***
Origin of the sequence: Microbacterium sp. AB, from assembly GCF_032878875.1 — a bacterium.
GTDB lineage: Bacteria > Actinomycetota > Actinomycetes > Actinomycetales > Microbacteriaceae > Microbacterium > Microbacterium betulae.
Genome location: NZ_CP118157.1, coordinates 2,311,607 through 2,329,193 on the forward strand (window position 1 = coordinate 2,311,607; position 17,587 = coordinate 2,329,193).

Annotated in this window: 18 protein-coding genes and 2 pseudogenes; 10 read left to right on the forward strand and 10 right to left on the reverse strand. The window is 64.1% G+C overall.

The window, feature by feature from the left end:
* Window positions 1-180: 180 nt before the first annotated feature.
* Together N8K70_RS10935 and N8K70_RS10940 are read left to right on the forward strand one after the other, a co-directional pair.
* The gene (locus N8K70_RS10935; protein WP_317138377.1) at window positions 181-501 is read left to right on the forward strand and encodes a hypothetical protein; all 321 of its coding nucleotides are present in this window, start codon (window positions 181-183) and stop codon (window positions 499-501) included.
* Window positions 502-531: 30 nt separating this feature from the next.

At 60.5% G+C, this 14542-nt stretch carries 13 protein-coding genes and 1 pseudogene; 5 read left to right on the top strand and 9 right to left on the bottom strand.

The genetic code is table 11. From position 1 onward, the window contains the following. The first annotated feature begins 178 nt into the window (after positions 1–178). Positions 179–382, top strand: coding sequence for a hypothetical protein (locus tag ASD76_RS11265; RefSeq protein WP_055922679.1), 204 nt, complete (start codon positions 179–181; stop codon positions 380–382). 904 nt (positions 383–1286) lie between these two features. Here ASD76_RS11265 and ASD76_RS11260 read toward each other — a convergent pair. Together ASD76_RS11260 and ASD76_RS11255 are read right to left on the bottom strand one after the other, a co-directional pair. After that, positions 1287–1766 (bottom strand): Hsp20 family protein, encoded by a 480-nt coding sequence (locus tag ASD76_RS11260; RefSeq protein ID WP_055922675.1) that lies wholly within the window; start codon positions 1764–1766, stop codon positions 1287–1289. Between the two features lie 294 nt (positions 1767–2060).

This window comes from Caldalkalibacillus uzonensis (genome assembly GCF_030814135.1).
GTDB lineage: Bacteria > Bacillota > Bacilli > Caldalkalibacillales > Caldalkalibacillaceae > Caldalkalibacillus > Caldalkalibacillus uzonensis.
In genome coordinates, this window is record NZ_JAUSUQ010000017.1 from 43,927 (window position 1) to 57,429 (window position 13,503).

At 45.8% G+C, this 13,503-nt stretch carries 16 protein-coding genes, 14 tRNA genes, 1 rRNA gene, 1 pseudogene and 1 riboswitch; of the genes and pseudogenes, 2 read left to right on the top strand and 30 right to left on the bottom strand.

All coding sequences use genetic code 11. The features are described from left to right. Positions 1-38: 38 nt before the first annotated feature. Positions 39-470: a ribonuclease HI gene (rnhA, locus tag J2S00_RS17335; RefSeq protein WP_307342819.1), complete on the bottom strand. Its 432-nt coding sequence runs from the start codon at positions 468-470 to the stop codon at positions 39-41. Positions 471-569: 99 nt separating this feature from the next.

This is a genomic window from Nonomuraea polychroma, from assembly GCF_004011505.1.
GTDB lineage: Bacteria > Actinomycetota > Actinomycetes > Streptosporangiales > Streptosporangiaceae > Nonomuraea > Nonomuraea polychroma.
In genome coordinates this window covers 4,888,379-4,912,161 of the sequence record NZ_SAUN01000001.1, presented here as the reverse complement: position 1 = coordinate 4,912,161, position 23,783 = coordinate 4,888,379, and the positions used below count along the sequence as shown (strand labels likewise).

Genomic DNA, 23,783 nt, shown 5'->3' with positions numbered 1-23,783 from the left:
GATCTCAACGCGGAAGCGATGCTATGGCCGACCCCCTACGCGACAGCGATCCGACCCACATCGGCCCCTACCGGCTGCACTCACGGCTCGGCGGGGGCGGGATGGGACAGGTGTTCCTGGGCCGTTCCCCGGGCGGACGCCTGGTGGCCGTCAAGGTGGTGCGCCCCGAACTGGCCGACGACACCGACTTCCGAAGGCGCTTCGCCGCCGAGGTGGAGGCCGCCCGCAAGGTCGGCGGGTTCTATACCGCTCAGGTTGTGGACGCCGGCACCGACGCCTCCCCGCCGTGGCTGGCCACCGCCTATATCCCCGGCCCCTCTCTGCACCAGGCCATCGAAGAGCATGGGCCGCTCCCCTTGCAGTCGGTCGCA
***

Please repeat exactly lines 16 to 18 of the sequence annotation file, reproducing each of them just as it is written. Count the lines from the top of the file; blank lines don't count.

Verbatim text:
All coding sequences use genetic code 11. The features are described from left to right. Positions 1-38: 38 nt before the first annotated feature. Positions 39-470: a ribonuclease HI gene (rnhA, locus tag J2S00_RS17335; RefSeq protein WP_307342819.1), complete on the bottom strand. Its 432-nt coding sequence runs from the start codon at positions 468-470 to the stop codon at positions 39-41. Positions 471-569: 99 nt separating this feature from the next.

This is a genomic window from Nonomuraea polychroma, from assembly GCF_004011505.1.
GTDB lineage: Bacteria > Actinomycetota > Actinomycetes > Streptosporangiales > Streptosporangiaceae > Nonomuraea > Nonomuraea polychroma.